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Music ban? Bengaluru’s resto-bars bring the party home with specialised menus

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BENGALURU: Shreyans Jain (24), cofounder of Under 25 Club, preferred to throw his start-up’s sixth anniversary party at his office. The spacious terrace accommodated a live band performance for about 100 guests. Restaurant-food was served in bento-boxes specially designed for parties.

“We could not go to our favourite resto-bar because of the music ban. But we got its best-selling food to our party,” says Jain.

With a ban on live music at most resto-bars, more and more people are making do with home entertainment. Following suit, more and more restaurants and watering holes are adding an exclusive house-party menu to their repertoire.

Social’s party menu, launched a month ago, caters its best-seller butter chicken biryani by the kilo in china-boxes. “We saw a 20% dip in footfall since the live music ban was enforced. Bengaluru is also becoming the city of Netflix and micro-partying at home. Our kilomenu addresses both the issues,” said Ranveer Sabhani, business head–south.

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Representative Image

Monkey Bar has been delivering food for house parties at least twice a month. “There is no music at our gastro-pub. Our patrons are partying more at home but miss our food. This sparked the idea of a house party menu which makes business sense and gives our brand visibility,” said head chef Dheeraj Varma.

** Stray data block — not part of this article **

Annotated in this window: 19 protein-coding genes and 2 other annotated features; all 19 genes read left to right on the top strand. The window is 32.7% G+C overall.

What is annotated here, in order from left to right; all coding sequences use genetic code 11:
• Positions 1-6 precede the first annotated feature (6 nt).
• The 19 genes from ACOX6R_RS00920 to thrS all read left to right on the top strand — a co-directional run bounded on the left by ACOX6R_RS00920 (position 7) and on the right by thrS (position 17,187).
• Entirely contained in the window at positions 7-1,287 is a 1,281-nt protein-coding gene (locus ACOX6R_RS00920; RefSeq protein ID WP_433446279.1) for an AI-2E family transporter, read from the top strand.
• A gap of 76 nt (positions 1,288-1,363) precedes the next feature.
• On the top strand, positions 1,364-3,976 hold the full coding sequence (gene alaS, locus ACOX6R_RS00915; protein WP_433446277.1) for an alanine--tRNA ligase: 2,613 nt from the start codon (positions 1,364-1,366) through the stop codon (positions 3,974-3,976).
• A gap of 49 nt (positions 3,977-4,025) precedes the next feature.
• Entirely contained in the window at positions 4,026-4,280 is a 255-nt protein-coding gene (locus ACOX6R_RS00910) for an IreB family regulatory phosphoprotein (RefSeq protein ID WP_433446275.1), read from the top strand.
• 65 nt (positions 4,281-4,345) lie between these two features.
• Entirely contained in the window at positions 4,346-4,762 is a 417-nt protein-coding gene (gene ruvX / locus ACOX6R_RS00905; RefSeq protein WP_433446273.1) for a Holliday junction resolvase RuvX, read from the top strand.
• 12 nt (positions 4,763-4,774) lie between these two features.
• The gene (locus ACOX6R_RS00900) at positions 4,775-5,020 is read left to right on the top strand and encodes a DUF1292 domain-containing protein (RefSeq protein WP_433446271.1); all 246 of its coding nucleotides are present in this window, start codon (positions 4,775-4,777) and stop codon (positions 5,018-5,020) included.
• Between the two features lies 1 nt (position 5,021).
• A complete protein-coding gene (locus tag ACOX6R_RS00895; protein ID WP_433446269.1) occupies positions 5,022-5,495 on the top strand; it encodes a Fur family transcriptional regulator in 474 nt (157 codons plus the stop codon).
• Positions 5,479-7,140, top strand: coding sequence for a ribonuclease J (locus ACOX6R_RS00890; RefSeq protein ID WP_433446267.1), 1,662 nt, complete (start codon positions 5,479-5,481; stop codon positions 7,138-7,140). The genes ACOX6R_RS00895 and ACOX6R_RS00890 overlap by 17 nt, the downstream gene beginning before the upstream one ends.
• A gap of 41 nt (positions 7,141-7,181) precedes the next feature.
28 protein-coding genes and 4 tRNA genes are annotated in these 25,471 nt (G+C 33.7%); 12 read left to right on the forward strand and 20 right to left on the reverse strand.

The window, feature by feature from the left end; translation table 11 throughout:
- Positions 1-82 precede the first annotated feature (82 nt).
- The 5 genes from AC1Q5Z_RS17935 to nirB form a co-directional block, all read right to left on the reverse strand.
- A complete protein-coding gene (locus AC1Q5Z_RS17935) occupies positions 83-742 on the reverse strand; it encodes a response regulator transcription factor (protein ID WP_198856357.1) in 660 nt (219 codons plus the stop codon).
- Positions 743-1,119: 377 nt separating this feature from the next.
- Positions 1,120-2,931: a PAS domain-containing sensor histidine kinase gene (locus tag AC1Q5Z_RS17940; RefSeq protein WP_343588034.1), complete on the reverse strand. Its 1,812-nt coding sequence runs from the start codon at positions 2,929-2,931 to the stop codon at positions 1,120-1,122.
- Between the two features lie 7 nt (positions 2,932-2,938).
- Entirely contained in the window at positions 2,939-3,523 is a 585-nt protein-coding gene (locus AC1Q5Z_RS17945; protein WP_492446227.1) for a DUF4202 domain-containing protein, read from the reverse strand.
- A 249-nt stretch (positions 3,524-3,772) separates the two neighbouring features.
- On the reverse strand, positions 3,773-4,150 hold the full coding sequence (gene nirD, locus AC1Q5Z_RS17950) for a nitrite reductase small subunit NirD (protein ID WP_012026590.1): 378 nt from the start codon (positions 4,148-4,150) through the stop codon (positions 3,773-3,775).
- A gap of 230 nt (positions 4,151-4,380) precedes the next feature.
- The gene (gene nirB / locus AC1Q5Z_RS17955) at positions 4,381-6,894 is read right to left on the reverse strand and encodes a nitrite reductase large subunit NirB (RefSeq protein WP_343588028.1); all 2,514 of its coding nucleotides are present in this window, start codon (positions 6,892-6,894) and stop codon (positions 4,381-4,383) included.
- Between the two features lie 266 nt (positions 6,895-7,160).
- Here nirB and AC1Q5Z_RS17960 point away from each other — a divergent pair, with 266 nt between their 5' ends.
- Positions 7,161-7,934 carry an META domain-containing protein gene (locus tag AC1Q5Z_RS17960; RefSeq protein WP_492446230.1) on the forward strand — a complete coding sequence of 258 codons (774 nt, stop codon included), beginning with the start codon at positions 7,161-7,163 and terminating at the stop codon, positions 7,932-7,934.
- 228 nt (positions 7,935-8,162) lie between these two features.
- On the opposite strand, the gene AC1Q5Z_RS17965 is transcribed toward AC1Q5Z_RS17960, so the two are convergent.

Fierce competition in the F&B industry prompted eatery Dhaba Estd.1986 Delhi to introduce a house-party menu, also recently. Their bestsellers like dalmakhani, tandoori chicken, party-menu specials like rajma-chawal come at a 20-30% discount.

“Our research showed that people want good quality food with good deals now. We have devised this menu to stay in competition and penetrate this growing new market of home entertainment,” said its chef Ravi Saxena.

Observers of the F&B space agree that Bengaluru is now home to evolved diners who do not want “cheap Charlie” food. A rising number of food delivery platforms offering deals and discounts has contributed to the trend too. “Bengalureans have started partying at home as it comes with lesser restrictions and is pocket-friendly to boot. There is no party deadline stress. Running into cops for drunken driving is avoided,” explained food expert Aslam Gafoor.

Restaurants are sensing the danger of losing both patrons and new footfalls. House-party menus have thus emerged as a solution for brand loyalty and recall, he pointed out.

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